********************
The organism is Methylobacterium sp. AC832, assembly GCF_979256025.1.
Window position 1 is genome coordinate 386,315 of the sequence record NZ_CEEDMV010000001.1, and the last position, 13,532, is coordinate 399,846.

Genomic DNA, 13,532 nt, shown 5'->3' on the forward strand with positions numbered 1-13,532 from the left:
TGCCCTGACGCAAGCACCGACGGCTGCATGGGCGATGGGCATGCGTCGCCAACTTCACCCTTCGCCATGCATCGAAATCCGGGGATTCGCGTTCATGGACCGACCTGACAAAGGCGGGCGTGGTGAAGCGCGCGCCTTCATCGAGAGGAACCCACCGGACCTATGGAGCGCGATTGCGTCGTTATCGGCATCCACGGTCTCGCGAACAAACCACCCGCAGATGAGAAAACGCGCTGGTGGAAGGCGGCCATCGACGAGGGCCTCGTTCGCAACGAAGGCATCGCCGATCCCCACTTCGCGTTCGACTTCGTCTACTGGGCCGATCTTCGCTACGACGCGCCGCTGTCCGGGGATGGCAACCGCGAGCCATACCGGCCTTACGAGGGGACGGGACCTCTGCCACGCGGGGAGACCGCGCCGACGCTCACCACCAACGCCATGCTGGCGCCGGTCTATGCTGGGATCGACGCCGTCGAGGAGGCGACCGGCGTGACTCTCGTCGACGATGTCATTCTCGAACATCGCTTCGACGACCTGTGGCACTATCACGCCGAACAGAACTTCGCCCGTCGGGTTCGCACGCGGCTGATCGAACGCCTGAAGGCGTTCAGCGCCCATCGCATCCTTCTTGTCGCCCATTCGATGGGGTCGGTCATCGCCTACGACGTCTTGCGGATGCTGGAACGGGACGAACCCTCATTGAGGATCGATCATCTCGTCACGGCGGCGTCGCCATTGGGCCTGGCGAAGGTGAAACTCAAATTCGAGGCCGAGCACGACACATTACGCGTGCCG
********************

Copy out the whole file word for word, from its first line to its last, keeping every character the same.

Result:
The organism is Methylobacterium sp. AC832, assembly GCF_979256025.1.
Window position 1 is genome coordinate 386,315 of the sequence record NZ_CEEDMV010000001.1, and the last position, 13,532, is coordinate 399,846.

Genomic DNA, 13,532 nt, shown 5'->3' on the forward strand with positions numbered 1-13,532 from the left:
TGCCCTGACGCAAGCACCGACGGCTGCATGGGCGATGGGCATGCGTCGCCAACTTCACCCTTCGCCATGCATCGAAATCCGGGGATTCGCGTTCATGGACCGACCTGACAAAGGCGGGCGTGGTGAAGCGCGCGCCTTCATCGAGAGGAACCCACCGGACCTATGGAGCGCGATTGCGTCGTTATCGGCATCCACGGTCTCGCGAACAAACCACCCGCAGATGAGAAAACGCGCTGGTGGAAGGCGGCCATCGACGAGGGCCTCGTTCGCAACGAAGGCATCGCCGATCCCCACTTCGCGTTCGACTTCGTCTACTGGGCCGATCTTCGCTACGACGCGCCGCTGTCCGGGGATGGCAACCGCGAGCCATACCGGCCTTACGAGGGGACGGGACCTCTGCCACGCGGGGAGACCGCGCCGACGCTCACCACCAACGCCATGCTGGCGCCGGTCTATGCTGGGATCGACGCCGTCGAGGAGGCGACCGGCGTGACTCTCGTCGACGATGTCATTCTCGAACATCGCTTCGACGACCTGTGGCACTATCACGCCGAACAGAACTTCGCCCGTCGGGTTCGCACGCGGCTGATCGAACGCCTGAAGGCGTTCAGCGCCCATCGCATCCTTCTTGTCGCCCATTCGATGGGGTCGGTCATCGCCTACGACGTCTTGCGGATGCTGGAACGGGACGAACCCTCATTGAGGATCGATCATCTCGTCACGGCGGCGTCGCCATTGGGCCTGGCGAAGGTGAAACTCAAATTCGAGGCCGAGCACGACACATTACGCGTGCCG